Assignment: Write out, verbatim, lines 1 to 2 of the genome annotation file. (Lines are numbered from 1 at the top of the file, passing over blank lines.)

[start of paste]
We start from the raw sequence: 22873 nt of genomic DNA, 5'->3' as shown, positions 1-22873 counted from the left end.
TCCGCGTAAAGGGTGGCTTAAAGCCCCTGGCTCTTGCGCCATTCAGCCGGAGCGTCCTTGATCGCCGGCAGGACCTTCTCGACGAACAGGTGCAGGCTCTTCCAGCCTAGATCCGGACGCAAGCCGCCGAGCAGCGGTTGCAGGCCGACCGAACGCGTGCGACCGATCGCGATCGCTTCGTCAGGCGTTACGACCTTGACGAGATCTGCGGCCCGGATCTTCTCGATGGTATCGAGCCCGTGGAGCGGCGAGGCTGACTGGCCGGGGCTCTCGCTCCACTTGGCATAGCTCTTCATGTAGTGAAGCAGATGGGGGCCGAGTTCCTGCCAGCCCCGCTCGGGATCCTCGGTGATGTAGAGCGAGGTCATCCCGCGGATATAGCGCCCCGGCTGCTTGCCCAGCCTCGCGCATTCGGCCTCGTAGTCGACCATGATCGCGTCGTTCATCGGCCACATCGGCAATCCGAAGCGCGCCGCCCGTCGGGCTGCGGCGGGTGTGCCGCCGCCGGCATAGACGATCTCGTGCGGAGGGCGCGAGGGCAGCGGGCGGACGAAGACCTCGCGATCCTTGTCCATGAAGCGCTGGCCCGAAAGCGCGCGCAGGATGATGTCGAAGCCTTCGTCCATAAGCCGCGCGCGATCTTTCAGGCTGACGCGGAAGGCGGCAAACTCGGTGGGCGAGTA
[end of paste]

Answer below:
We start from the raw sequence: 22873 nt of genomic DNA, 5'->3' as shown, positions 1-22873 counted from the left end.
TCCGCGTAAAGGGTGGCTTAAAGCCCCTGGCTCTTGCGCCATTCAGCCGGAGCGTCCTTGATCGCCGGCAGGACCTTCTCGACGAACAGGTGCAGGCTCTTCCAGCCTAGATCCGGACGCAAGCCGCCGAGCAGCGGTTGCAGGCCGACCGAACGCGTGCGACCGATCGCGATCGCTTCGTCAGGCGTTACGACCTTGACGAGATCTGCGGCCCGGATCTTCTCGATGGTATCGAGCCCGTGGAGCGGCGAGGCTGACTGGCCGGGGCTCTCGCTCCACTTGGCATAGCTCTTCATGTAGTGAAGCAGATGGGGGCCGAGTTCCTGCCAGCCCCGCTCGGGATCCTCGGTGATGTAGAGCGAGGTCATCCCGCGGATATAGCGCCCCGGCTGCTTGCCCAGCCTCGCGCATTCGGCCTCGTAGTCGACCATGATCGCGTCGTTCATCGGCCACATCGGCAATCCGAAGCGCGCCGCCCGTCGGGCTGCGGCGGGTGTGCCGCCGCCGGCATAGACGATCTCGTGCGGAGGGCGCGAGGGCAGCGGGCGGACGAAGACCTCGCGATCCTTGTCCATGAAGCGCTGGCCCGAAAGCGCGCGCAGGATGATGTCGAAGCCTTCGTCCATAAGCCGCGCGCGATCTTTCAGGCTGACGCGGAAGGCGGCAAACTCGGTGGGCGAGTA